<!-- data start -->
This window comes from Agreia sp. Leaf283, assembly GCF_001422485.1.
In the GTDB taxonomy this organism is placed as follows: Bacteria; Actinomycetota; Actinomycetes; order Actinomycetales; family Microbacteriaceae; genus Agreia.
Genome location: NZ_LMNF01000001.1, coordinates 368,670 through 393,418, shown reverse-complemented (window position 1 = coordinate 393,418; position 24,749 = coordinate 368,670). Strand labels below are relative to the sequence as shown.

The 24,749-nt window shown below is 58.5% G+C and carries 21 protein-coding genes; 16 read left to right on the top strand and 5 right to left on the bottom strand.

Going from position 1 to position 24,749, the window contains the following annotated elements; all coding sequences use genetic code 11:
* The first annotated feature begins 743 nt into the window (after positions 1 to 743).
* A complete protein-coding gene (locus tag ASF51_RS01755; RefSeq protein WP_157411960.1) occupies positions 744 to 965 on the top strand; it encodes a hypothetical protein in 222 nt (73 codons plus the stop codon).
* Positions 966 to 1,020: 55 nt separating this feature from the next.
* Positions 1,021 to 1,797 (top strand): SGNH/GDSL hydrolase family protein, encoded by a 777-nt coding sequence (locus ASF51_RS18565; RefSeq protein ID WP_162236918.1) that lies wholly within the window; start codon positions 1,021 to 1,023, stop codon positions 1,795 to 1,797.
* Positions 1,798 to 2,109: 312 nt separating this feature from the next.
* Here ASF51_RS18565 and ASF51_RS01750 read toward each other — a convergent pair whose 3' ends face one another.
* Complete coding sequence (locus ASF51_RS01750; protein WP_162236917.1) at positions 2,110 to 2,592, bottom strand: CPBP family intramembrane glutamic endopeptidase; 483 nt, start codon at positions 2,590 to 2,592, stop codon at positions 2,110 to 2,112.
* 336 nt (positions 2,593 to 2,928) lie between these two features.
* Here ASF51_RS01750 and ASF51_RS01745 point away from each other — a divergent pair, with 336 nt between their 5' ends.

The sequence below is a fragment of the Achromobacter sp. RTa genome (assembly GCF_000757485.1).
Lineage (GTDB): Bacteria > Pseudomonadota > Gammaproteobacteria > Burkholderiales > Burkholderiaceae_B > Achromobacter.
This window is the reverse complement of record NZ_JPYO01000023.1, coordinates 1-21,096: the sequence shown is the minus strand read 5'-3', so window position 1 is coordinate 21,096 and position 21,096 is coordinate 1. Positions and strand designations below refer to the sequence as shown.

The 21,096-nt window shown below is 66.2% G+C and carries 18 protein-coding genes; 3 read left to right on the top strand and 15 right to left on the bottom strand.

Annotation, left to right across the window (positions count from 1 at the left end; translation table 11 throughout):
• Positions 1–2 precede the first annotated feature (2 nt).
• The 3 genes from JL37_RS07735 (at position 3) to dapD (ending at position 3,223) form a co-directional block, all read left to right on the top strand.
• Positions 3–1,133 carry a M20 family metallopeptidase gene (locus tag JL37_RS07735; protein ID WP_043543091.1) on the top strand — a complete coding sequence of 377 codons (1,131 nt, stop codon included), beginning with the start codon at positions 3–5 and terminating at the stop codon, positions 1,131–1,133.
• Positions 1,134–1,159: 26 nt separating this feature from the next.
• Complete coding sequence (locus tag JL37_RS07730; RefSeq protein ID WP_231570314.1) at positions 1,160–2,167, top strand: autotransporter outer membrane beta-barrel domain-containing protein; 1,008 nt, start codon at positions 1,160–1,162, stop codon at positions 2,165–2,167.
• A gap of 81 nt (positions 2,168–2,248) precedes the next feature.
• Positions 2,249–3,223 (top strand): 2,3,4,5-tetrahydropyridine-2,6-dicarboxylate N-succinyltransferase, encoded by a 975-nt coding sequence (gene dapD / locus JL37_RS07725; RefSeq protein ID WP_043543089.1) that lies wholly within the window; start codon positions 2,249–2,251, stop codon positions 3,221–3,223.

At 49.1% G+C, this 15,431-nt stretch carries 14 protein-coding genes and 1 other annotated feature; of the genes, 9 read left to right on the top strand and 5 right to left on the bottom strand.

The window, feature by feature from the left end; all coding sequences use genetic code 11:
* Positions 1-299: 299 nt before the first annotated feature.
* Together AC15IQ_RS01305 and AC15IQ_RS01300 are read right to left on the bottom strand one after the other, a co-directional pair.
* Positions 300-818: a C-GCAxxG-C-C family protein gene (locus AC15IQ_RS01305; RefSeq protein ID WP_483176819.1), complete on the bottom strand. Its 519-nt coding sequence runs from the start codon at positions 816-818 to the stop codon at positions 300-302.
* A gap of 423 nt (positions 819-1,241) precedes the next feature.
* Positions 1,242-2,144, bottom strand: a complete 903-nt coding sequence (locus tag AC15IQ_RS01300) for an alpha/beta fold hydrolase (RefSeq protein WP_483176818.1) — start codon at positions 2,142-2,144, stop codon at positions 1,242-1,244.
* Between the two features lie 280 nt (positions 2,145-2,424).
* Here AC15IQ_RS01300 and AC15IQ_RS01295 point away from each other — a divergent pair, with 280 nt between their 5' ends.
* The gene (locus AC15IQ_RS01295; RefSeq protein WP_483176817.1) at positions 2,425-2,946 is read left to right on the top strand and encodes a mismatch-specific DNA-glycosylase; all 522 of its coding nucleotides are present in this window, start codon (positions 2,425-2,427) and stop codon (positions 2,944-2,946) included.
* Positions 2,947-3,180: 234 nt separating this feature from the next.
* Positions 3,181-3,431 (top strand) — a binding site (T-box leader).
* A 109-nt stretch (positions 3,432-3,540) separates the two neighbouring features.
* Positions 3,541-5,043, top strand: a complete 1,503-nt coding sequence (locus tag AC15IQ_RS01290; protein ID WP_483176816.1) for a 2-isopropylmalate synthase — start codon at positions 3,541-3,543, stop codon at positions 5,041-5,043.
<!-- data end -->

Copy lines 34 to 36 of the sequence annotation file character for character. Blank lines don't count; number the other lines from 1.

* Between the two features lie 280 nt (positions 2,145-2,424).
* Here AC15IQ_RS01300 and AC15IQ_RS01295 point away from each other — a divergent pair, with 280 nt between their 5' ends.
* The gene (locus AC15IQ_RS01295; RefSeq protein WP_483176817.1) at positions 2,425-2,946 is read left to right on the top strand and encodes a mismatch-specific DNA-glycosylase; all 522 of its coding nucleotides are present in this window, start codon (positions 2,425-2,427) and stop codon (positions 2,944-2,946) included.